A study by Deloitte suggests that in the coming years, AI will be a part of every brand and industry, as those that did not embrace the change will fall out of the race. Recently, we covered the AI mindset -- specifically a primer on how to get the right mindset to shift your company to an AI-driven business. Having covered the basics, we now have a look at the next steps: the real-world challenges and hurdles companies with AI need to consider in order to take their AI project to the next level.
You should always have reasonable expectations from AI -- this cannot be stressed enough. Just recently, former employees at Engineer.ai revealed that the startup company had exaggerated its AI capabilities. There have also been numerous cases where Microsoft, Facebook, Google and Apple came under fire because their contractors listened to audio recordings from their users.
The reason for warranting these expectations is that current AI systems are not smart enough to operate at the levels advertised by those companies, which forces them to fill the gap with human labor. Setting realistic expectations is a key factor to ensure your AI project succeeds.
That being said, your goals must also be clearly defined. "The problem I often see is that the business side of the company and the AI side of the company may not agree on precisely what this value definition should be," explained Dean Abbott, co-founder and chief data scientist at SmarterHQ, a personalized interactions company. "For example, I've spoken with several AI teams about the failure that ensued the first time they built churn models," he said. They build an excellent predictive model in three months, but when they report back to the business stakeholder, the stakeholders discover that the data science team's definition of churn -- a shopper who canceled his or her membership -- is unworkable because the business needs a three-month lead time to try to recover the churning customers. "This operational disconnect happens very often with companies new to predictive modeling," Abbott concluded.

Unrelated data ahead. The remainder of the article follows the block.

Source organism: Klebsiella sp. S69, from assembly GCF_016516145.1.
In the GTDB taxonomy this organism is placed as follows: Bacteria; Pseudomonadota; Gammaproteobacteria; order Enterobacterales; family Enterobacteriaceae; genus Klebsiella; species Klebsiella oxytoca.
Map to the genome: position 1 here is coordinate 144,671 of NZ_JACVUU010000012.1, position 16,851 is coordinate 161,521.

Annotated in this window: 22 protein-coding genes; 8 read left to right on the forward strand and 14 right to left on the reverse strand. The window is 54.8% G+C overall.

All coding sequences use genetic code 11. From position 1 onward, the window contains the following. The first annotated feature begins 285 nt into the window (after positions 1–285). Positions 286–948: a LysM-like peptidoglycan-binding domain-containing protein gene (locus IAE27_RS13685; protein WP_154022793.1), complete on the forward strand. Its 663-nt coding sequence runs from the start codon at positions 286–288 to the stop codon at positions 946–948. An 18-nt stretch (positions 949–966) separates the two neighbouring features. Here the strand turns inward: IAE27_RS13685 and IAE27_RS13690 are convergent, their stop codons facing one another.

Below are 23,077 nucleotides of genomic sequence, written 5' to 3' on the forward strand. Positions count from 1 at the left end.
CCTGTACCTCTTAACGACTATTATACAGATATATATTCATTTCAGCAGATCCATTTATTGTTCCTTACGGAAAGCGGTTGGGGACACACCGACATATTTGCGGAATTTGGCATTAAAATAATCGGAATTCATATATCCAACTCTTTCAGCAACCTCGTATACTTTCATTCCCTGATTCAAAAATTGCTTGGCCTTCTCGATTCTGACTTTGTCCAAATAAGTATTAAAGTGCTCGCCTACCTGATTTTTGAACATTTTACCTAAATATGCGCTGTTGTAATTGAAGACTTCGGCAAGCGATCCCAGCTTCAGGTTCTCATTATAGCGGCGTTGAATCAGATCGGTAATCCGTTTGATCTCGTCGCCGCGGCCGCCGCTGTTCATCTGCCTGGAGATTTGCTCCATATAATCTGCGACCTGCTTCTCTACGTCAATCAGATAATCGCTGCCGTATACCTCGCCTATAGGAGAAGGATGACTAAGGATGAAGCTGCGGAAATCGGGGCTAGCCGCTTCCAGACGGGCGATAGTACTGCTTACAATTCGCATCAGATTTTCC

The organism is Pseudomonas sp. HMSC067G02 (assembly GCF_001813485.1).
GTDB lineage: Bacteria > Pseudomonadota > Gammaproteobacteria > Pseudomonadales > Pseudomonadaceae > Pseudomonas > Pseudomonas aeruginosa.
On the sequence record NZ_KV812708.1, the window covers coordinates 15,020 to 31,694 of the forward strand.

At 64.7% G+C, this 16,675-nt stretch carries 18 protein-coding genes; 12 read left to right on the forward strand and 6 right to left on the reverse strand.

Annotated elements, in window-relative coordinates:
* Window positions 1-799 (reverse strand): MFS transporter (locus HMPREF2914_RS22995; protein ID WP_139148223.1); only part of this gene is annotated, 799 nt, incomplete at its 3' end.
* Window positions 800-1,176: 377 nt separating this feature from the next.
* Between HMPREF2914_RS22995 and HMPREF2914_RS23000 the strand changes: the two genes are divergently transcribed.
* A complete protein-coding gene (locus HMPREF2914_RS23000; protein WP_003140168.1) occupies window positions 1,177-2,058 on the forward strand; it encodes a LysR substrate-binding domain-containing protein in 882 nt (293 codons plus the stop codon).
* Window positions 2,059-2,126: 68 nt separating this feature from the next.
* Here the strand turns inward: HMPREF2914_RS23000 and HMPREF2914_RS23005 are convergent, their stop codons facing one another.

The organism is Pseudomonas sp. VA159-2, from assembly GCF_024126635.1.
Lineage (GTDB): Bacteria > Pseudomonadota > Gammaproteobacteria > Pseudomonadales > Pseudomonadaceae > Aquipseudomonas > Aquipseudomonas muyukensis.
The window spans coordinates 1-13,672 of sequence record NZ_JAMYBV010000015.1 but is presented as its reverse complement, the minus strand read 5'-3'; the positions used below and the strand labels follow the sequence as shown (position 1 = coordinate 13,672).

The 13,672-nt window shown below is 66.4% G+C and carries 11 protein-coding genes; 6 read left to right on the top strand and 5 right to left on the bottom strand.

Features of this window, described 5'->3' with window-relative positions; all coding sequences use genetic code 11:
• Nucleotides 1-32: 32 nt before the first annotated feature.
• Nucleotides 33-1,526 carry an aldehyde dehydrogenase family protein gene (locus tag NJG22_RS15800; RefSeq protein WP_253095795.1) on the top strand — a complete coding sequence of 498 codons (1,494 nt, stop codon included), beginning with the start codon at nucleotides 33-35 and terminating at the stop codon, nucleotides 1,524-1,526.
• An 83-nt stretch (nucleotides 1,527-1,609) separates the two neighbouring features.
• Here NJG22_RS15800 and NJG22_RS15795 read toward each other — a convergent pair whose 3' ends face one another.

As with every new and particularly hyped technology, a common pitfall is constructing an AI project in search of a problem. "Many times, people start with the technology, but we strongly believe in starting with the problem and that helps to know exactly where to start," said Sid Bhambhani, CEO of Summatti, a customer management platform. "For example, one of our customers was seeing an increase in customer churn and there was a lot of finger-pointing going on in their organization. This customer was looking for ways to understand the root cause of the churn," he said. Using AI, they were able to get a data-driven and unbiased answer.
It's also worth paying attention to AI's sweet spot. "Most, if not all business processes, tend to include a number of simple, yet time-consuming tasks such as the identification of keywords in documents," explained Lane Lillquist, CTO and co-founder of InCloudCounsel, a legal technology company. "These activities are low value relative to the human resources normally staffed to facilitate such tasks," he said, making them an ideal target for AI automation.
While data is the lifeblood of any AI application, it cannot be collected recklessly. As Ruslan Gavrilyuk, co-founder and president of TeqAtlas, summarized, data must meet three key characteristics:
1. Data extraction must not break any law. Companies must adhere to privacy regulations and restrictions on how data may be obtained.